• References to Find a Job, the service replacing Universal Jobmatch, have been included for the Resident Labour Market Test.
  • Minor drafting corrections are being made to correct the Standard Occupational Classification (SOC) code used for midwives. These corrections have no impact on the way applications for midwives are considered.

These changes to the Immigration Rules will come into effect on 6 July 2018.

More information is available in the statement of changes.

For more details, please feel free contact our please contact our immigration lawyers on Tel. +44(0)20 7822 8535, Mobile / Viber: +447463382838, by e-mail: contact@sterling-law.co.uk or via our online appointment booking form.

New changes in the Tier 1 (Exceptional Talent) Visa Category

New changes to the Immigration Rules were prepared and laid by the Home Office before Parliament on 15 June 2018. These changes will come into effect on 6 July 2018.

In addition to the removal of doctors and nurses from the Tier 2 visa cap there are a number of changes to other UK’s visa routes, including Tier 1 (Exceptional Talent), Tier 1 (Investor) and Tier 1 (Entrepreneur).

Tier 1 (Exceptional Talent) Visa Changes

The Tier 1 (Exceptional Talent) category is for talented individuals in the fields of science, humanities, engineering, the arts and digital technology to work in the UK without the need to be sponsored for employment in a specific post. The applicants must be endorsed by a Designated Competent Body.

The following changes are being made to this category:

  • Opening up the exceptional talent visa to include leading fashion designers. The endorsement of arts applicants is being widened to include those in the fashion industry who are operating leading designer fashion businesses. These applicants will be assessed by the British Fashion Council operating within the endorsement remit of Arts Council England.
  • Tier 1 (Exceptional Talent) route has also been opened up to a wider pool of TV and film applicants, under the remit of ACE. This is due to the changes to the criteria and list of eligible awards for applicants in film and television.
  • Other changes are being made to the criteria for endorsement by each Designated Competent Body, at those bodies’ requests. These include changes to the evidential requirements for applicants holding a peer-reviewed research fellowship; and changes for digital technology applicants to reflect the rebranding of “Tech City UK” as “Tech Nation”.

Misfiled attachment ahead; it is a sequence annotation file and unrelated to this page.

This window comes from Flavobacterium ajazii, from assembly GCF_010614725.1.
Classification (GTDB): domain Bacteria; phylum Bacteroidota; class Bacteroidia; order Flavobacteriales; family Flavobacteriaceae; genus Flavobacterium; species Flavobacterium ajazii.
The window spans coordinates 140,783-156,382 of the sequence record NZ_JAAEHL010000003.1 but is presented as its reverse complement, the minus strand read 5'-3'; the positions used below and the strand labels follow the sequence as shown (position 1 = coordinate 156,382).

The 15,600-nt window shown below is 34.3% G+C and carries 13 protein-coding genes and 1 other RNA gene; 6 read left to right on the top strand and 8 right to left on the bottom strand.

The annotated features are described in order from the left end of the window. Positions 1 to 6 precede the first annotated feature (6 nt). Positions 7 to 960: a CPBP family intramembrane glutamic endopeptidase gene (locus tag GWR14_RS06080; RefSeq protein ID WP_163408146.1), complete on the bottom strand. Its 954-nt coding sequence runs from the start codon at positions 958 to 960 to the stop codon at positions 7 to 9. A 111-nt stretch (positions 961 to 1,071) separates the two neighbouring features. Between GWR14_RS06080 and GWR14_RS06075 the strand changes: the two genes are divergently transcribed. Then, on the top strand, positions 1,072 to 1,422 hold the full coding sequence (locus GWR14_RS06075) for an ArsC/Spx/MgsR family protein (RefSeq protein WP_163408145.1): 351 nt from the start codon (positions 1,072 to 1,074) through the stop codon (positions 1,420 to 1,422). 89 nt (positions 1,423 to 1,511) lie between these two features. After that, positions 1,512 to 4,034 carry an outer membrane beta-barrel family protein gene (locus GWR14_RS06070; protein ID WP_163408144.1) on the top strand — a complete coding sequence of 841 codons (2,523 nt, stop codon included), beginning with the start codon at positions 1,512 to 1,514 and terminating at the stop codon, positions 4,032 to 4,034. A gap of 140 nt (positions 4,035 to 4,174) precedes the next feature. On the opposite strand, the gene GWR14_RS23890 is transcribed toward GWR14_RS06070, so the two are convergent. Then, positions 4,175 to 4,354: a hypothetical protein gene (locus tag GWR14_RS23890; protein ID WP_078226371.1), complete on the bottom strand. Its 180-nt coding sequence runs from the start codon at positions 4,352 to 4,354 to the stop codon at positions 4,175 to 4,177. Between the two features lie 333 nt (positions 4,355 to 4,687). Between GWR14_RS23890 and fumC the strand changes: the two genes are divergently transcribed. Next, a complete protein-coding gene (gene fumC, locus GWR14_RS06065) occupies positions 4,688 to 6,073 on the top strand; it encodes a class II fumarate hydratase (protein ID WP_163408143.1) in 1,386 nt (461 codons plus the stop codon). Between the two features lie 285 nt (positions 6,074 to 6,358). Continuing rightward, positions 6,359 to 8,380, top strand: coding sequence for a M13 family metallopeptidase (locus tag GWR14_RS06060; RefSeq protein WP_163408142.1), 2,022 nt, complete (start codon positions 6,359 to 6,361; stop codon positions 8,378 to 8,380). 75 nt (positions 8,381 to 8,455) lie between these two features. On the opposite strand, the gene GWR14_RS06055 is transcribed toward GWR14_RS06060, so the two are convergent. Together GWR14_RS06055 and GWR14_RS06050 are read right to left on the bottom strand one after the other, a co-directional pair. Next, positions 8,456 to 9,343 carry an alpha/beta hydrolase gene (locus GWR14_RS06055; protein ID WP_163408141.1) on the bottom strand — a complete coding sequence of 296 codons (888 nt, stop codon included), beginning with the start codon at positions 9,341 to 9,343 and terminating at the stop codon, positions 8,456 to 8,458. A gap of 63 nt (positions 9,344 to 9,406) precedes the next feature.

• Amendments are being made so that endorsements for Croatian nationals no longer count against the number of allocated endorsements available to each Designated Competent Body. This is because Croatian nationals will no longer need to apply for work authorisation in this category, owing to the lifting of transitional controls on the work rights of Croatian nationals on the occasion, this July, of the fifth anniversary of Croatia’s accession to the EU in July 2013.

More information is available in the statement of changes.

For more details, please feel free contact our please contact our immigration lawyers on Tel. +44(0)20 7822 8535, Mobile / Viber: +447463382838, by e-mail: contact@sterling-law.co.uk or via our online appointment booking form.

New UK start-up visa introduced by the Home Office

The new visa route was announced by the Home Secretary, Sajid Javid, during London Tech Week on 13 June 2018. According to the statement, the UK start-up visa route will widen the applicant pool of talented entrepreneurs and make the visa process faster and smoother for entrepreneurs coming to the UK. It will replace a visa route which was exclusively for graduates, opening it up to a wider pool of talented business founders.

People who want to start a business in the UK will be able to apply for a new “start-up” visa, the Home Secretary has announced. 

According to the Home Secretary, new start-up visa will help to ensure that the UK continues to attract the best global talent and maintain the UK’s position as a world-leading destination for innovation and entrepreneurs.

It will require applicants to have acquired an endorsement from a university or approved business sponsor, including accelerators. This start-up visa has been designed following advice from the Migration Advisory Committee and feedback from the tech sector and other stakeholders.